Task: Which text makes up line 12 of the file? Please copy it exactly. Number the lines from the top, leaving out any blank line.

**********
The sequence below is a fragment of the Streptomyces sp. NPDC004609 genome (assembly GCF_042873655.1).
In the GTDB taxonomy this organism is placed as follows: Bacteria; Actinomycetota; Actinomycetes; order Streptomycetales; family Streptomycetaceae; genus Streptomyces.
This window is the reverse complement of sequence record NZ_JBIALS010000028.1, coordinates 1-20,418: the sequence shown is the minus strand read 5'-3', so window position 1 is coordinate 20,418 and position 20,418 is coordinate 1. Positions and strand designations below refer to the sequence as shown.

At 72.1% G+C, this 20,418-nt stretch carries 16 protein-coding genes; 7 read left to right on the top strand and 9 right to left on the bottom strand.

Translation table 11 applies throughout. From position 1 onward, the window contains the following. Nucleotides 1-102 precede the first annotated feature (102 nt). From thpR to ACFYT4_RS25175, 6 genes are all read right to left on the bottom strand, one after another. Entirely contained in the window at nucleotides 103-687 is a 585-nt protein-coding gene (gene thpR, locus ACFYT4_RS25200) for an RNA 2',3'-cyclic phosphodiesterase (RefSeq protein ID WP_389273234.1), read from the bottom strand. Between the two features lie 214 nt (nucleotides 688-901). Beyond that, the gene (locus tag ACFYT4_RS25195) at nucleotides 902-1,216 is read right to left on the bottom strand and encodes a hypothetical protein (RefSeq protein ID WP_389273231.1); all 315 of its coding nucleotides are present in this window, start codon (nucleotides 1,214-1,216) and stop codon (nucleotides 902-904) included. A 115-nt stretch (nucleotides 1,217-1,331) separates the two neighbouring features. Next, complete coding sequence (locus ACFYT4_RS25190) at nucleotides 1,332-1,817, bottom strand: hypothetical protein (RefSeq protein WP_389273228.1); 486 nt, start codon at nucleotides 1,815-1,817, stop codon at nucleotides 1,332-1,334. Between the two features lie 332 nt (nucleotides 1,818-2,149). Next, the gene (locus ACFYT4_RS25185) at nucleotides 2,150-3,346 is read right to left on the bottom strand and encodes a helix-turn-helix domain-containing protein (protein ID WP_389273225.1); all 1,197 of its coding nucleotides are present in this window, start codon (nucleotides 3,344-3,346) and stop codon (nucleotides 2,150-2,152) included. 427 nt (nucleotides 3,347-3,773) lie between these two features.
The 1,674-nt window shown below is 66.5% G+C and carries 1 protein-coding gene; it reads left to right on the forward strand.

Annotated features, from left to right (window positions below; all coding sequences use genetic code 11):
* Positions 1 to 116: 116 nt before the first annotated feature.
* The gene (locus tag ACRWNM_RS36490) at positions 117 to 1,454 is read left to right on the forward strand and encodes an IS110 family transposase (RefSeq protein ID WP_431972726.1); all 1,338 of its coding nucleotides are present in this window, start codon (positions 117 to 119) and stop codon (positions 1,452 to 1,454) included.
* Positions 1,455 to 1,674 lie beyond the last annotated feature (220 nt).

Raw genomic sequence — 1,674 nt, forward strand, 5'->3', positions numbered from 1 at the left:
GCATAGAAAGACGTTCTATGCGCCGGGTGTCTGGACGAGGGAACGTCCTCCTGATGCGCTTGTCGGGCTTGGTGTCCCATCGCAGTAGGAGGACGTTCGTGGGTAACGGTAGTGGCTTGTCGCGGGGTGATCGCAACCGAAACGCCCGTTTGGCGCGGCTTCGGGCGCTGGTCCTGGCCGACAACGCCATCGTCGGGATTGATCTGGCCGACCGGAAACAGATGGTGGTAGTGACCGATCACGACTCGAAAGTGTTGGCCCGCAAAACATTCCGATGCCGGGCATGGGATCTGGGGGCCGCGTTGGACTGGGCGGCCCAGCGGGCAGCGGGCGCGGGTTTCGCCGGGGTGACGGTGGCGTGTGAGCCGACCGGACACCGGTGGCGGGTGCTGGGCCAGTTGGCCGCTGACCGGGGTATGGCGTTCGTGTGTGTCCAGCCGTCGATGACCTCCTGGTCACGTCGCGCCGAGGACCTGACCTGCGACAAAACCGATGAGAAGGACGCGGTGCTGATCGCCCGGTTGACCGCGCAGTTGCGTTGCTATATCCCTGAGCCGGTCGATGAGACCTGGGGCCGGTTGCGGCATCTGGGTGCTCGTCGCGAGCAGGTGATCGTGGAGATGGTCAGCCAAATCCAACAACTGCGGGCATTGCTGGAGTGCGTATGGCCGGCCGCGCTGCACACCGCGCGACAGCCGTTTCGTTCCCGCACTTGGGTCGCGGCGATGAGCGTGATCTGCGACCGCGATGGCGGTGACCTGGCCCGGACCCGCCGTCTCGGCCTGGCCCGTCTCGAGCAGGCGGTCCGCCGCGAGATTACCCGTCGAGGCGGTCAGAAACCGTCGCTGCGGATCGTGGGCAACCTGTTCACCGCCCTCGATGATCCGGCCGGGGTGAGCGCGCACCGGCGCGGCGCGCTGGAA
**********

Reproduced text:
GCATAGAAAGACGTTCTATGCGCCGGGTGTCTGGACGAGGGAACGTCCTCCTGATGCGCTTGTCGGGCTTGGTGTCCCATCGCAGTAGGAGGACGTTCGTGGGTAACGGTAGTGGCTTGTCGCGGGGTGATCGCAACCGAAACGCCCGTTTGGCGCGGCTTCGGGCGCTGGTCCTGGCCGACAACGCCATCGTCGGGATTGATCTGGCCGACCGGAAACAGATGGTGGTAGTGACCGATCACGACTCGAAAGTGTTGGCCCGCAAAACATTCCGATGCCGGGCATGGGATCTGGGGGCCGCGTTGGACTGGGCGGCCCAGCGGGCAGCGGGCGCGGGTTTCGCCGGGGTGACGGTGGCGTGTGAGCCGACCGGACACCGGTGGCGGGTGCTGGGCCAGTTGGCCGCTGACCGGGGTATGGCGTTCGTGTGTGTCCAGCCGTCGATGACCTCCTGGTCACGTCGCGCCGAGGACCTGACCTGCGACAAAACCGATGAGAAGGACGCGGTGCTGATCGCCCGGTTGACCGCGCAGTTGCGTTGCTATATCCCTGAGCCGGTCGATGAGACCTGGGGCCGGTTGCGGCATCTGGGTGCTCGTCGCGAGCAGGTGATCGTGGAGATGGTCAGCCAAATCCAACAACTGCGGGCATTGCTGGAGTGCGTATGGCCGGCCGCGCTGCACACCGCGCGACAGCCGTTTCGTTCCCGCACTTGGGTCGCGGCGATGAGCGTGATCTGCGACCGCGATGGCGGTGACCTGGCCCGGACCCGCCGTCTCGGCCTGGCCCGTCTCGAGCAGGCGGTCCGCCGCGAGATTACCCGTCGAGGCGGTCAGAAACCGTCGCTGCGGATCGTGGGCAACCTGTTCACCGCCCTCGATGATCCGGCCGGGGTGAGCGCGCACCGGCGCGGCGCGCTGGAA